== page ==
Washington state set a record in 2015 for farm production, even though the state suffered a historic drought — creating a paradox for economists, producers and policymakers to puzzle over.
The USDA recently released its annual statistical bulletin for Washington, a report on yields, prices, acres harvested and livestock sold in 2015. The state’s agricultural production totaled $10.7 billion, topping by 5 percent the record $10.2 billion set in 2014.
Apple prices were a big reason. The drought lessened the harvest, but higher prices pushed the value of the crop to $2.4 billion, about $500 million more than in 2014.
But even without apples, the state’s aggregate farm economy held up, defying expectations that the drought would inflict a heavy overall loss.
Washington State University Extension economist Michael Brady said other factors may have “sort of swamped the drought’s negative effects.”
“There are a lot of reasons farm income could have increased in 2015. It would take a more detailed study,” he said. “It could be that net farm income would have been higher” without the drought.
The USDA did not attempt to assess drought effects. Gains and losses in crop values were as diverse as the state’s agriculture.
“Every one has a little bit of a story,” said Chris Mertz, Northwest director of the USDA’s National Agricultural Statistics Service.
Heading into the 2015 growing season, the Washington State Department of Agriculture projected that crop losses would total $1.2 billion, a figure widely reported to highlight the potential severity of the drought.
The number was based primarily on anticipated water shortages in the Yakima Valley, the state’s most valuable farm region.
The losses did occur, said Urban Eberhart, manager of the Kittitas Reclamation District based in Ellensburg.
Yakima Valley farmers with senior water rights received full supplies, but growers in the Kittitas district and elsewhere with more junior rights received less than half their normal allotment from the Bureau of Reclamation.
“You have negative impacts on half the users and the other half is doing OK,” Eberhart said. “There were significant economic losses to a lot of individual growers in our district. There’s no question about it.”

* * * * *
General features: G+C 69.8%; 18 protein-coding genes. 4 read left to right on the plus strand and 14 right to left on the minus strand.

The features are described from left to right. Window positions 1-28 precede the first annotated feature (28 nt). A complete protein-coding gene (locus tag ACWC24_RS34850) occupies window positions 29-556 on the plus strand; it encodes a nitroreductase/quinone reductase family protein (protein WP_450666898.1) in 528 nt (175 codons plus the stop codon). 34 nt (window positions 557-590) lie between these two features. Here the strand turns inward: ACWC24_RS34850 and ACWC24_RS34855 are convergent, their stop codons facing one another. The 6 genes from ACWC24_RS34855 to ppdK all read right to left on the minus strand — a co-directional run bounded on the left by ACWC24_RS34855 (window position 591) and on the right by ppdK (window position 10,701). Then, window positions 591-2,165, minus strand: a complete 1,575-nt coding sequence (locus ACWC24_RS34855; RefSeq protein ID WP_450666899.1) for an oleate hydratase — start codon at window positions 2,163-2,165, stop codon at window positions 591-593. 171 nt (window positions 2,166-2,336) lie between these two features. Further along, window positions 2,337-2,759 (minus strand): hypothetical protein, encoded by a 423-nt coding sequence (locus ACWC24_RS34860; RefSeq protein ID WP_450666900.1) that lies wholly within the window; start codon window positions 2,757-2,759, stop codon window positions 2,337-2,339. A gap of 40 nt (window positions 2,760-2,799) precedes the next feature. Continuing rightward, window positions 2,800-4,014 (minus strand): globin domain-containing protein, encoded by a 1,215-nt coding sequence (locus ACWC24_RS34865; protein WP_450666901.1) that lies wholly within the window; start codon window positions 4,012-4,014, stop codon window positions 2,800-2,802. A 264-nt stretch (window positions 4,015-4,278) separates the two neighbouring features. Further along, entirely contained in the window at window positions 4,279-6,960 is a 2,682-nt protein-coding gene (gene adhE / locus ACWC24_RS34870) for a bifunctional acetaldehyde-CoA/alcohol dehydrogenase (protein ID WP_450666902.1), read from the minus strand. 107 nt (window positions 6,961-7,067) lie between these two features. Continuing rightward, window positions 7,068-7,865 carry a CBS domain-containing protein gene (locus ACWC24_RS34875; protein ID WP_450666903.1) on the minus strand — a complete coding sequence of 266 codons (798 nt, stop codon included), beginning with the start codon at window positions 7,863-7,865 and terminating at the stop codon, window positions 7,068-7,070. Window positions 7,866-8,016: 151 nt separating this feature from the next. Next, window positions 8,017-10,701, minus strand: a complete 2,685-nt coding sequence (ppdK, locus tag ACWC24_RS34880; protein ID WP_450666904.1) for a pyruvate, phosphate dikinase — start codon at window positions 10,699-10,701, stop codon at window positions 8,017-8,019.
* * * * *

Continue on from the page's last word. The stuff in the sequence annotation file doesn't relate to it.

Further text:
The state Department of Ecology — the lead agency in organizing drought relief for fish, cities and farms — has asked WSDA to assess farm losses, including in the Yakima Valley irrigation districts vulnerable to water curtailments. A final report is expected by February.
WSDA spokesman Hector Castro said the drought was a problem across the state, with some regions suffering significantly more than others.
Crop values could have been helped by increased acreage, recently planted fields coming into production and the price of commodities, such as apples, rising in a drought, he said.
Soon after the 2015 growing season, WSDA made a preliminary estimate that the drought caused $336 million in losses statewide.
Since that report, the USDA has gathered more information on yields and prices, which may alter parts of WSDA’s early estimate.
WSDA projected an $86 million loss for the apple industry due to the drought, assuming the average price of apples stayed at 31 cents a pound, same as 2104. The average for 2015 was actually 48 cents a pound, according to the USDA, a price that more than offset lower production.
The value of milk production, the state’s No. 2 farm product, was down. But prices were higher in 2015 than this year, cushioning the fall.
“The guys fondly remember 2015 because the prices aren’t there now,” said Grays Harbor County dairy farmer Jay Gordon, policy director for the Washington State Dairy Federation.
For wheat growers, 2015 was the second-straight harvest below historical norms. Per-acre yields for hay statewide were steady, but the number of harvested acres declined to 750,000 from 870,000. As a result, the value of hay production declined to $499 million from $702 million the year before, according to the USDA.
In addition to apples, hops, eggs, and cattle and calves set value records, according to the USDA.
The USDA also reported that red raspberries enjoyed a stellar year, a finding that Washington Red Raspberry Commission Executive Director Henry Bierlink said was at odds with the commission’s numbers.
The drought reduced yields, he said.
“The prices were good, but the production was low,” Bierlink said. “Heat is no friend of raspberries.”